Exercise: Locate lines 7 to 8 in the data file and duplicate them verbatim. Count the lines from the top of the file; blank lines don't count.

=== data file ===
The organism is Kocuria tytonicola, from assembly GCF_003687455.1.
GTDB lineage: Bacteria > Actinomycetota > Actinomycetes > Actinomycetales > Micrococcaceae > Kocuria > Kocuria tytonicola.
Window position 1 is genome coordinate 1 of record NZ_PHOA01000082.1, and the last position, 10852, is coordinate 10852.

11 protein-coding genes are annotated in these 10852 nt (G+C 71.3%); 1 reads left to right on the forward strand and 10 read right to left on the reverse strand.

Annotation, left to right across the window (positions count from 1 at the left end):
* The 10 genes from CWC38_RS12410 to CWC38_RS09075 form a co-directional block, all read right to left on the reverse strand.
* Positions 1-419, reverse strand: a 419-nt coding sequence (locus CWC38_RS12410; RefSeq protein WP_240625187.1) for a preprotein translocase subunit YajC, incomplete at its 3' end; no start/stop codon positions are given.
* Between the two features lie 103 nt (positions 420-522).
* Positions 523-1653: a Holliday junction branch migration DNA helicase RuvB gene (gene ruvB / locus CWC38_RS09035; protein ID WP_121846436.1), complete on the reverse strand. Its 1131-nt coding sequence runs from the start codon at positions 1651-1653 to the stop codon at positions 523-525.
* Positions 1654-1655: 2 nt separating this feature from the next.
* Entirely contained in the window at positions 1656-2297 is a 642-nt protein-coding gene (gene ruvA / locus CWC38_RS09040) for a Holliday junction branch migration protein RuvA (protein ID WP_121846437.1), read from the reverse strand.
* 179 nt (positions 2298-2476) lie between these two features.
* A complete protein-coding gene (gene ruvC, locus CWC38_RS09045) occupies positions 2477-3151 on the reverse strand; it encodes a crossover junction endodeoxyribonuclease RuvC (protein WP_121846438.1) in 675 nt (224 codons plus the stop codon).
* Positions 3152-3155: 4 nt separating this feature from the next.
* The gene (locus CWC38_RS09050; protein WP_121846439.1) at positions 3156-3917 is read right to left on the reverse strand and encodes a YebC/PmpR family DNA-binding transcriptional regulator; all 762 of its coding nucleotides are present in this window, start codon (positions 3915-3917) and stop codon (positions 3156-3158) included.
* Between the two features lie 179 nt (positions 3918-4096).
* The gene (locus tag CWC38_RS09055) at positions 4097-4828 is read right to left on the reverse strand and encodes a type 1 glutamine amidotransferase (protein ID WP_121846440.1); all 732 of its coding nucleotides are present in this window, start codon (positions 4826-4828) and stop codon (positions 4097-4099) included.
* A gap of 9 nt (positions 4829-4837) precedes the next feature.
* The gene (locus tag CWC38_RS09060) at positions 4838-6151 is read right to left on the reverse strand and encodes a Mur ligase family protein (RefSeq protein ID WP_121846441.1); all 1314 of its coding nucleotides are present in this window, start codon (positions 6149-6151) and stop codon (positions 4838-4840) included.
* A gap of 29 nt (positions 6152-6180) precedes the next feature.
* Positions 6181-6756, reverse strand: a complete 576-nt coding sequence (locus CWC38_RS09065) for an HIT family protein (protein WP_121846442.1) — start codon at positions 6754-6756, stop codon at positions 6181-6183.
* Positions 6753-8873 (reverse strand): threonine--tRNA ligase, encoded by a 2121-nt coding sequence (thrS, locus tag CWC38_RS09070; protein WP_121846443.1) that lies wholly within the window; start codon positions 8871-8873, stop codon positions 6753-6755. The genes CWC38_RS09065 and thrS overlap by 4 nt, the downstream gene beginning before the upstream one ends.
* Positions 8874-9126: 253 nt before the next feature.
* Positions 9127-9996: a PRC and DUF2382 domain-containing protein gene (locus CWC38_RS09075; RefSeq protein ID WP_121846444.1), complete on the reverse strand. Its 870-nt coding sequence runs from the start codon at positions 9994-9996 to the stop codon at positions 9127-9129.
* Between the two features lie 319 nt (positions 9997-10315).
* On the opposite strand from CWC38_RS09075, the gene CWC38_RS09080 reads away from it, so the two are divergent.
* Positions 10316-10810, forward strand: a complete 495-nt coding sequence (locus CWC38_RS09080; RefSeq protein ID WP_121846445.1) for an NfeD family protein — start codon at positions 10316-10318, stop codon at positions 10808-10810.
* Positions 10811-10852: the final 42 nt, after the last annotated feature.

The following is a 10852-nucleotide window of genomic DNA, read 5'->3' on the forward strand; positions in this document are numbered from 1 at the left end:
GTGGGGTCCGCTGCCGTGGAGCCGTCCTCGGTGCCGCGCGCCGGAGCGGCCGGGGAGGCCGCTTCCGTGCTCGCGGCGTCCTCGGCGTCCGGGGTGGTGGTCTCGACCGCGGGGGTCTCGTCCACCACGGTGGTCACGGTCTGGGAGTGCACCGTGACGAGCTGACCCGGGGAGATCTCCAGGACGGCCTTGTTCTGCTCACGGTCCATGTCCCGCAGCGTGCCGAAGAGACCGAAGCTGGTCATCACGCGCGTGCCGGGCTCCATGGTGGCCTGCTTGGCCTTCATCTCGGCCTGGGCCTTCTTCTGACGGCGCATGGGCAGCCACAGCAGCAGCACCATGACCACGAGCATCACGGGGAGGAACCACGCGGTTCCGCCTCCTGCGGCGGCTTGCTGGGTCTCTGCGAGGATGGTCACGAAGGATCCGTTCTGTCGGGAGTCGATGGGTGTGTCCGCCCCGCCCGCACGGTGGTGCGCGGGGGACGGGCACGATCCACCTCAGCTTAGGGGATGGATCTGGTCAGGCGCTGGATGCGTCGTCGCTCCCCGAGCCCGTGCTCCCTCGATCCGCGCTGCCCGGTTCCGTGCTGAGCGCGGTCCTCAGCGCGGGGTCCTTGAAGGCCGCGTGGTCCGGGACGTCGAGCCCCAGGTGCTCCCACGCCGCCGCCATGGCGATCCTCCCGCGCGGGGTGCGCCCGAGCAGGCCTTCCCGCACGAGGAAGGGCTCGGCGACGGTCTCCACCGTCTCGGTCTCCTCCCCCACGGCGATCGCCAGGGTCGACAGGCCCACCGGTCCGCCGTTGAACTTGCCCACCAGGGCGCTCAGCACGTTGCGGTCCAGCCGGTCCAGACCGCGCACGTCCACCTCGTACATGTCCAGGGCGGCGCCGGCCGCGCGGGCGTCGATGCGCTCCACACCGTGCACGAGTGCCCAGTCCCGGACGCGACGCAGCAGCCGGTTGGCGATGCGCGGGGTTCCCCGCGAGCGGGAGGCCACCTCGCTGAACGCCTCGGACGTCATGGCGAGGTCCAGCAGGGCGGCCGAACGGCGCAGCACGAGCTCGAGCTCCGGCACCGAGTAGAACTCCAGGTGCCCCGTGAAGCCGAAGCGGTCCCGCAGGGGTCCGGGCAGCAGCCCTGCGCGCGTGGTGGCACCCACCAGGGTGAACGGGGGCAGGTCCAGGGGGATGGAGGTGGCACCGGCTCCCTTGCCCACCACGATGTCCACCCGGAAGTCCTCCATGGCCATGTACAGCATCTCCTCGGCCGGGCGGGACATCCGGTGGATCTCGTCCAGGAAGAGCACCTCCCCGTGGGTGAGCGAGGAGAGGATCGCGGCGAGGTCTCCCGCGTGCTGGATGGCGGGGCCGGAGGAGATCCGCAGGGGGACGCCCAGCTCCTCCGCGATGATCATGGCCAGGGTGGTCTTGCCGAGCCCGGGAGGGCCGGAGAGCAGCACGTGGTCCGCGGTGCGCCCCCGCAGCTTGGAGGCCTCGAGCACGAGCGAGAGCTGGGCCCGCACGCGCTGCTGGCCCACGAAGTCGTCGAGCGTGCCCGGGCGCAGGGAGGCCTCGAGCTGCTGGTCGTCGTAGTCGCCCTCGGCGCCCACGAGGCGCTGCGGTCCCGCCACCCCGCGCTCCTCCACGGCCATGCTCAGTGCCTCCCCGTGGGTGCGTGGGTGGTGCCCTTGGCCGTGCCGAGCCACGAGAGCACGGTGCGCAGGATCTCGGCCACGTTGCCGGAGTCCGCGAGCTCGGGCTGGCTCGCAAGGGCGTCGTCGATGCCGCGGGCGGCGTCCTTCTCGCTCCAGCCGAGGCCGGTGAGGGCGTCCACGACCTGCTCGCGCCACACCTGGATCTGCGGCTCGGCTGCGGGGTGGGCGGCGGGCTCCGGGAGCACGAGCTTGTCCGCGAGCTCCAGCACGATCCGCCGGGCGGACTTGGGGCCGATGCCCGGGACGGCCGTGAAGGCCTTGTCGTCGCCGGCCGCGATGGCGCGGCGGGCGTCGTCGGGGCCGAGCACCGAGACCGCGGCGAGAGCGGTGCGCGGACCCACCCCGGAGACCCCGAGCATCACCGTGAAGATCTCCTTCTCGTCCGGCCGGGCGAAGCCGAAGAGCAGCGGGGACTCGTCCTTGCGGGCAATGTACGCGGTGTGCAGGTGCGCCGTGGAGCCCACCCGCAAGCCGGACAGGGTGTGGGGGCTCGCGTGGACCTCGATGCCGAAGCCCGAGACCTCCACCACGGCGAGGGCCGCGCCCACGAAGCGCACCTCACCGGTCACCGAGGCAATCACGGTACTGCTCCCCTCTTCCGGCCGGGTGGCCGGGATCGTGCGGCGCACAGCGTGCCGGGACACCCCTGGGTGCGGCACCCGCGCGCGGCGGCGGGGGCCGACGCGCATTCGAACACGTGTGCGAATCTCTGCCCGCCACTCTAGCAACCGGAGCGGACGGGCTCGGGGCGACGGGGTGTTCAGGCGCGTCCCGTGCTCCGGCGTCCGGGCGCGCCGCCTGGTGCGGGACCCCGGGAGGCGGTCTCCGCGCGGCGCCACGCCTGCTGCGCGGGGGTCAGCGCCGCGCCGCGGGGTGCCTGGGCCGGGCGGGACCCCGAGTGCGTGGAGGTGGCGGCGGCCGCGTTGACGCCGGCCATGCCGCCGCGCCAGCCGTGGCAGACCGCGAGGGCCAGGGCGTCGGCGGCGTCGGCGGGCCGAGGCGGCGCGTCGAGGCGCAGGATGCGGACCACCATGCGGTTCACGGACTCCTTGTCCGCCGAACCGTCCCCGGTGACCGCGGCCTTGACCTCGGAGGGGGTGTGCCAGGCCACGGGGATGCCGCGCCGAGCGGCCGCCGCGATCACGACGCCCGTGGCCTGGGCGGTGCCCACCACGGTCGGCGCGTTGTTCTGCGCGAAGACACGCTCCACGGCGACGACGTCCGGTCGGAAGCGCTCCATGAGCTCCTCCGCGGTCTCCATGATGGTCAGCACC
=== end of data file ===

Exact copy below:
* Positions 1-419, reverse strand: a 419-nt coding sequence (locus CWC38_RS12410; RefSeq protein WP_240625187.1) for a preprotein translocase subunit YajC, incomplete at its 3' end; no start/stop codon positions are given.
* Between the two features lie 103 nt (positions 420-522).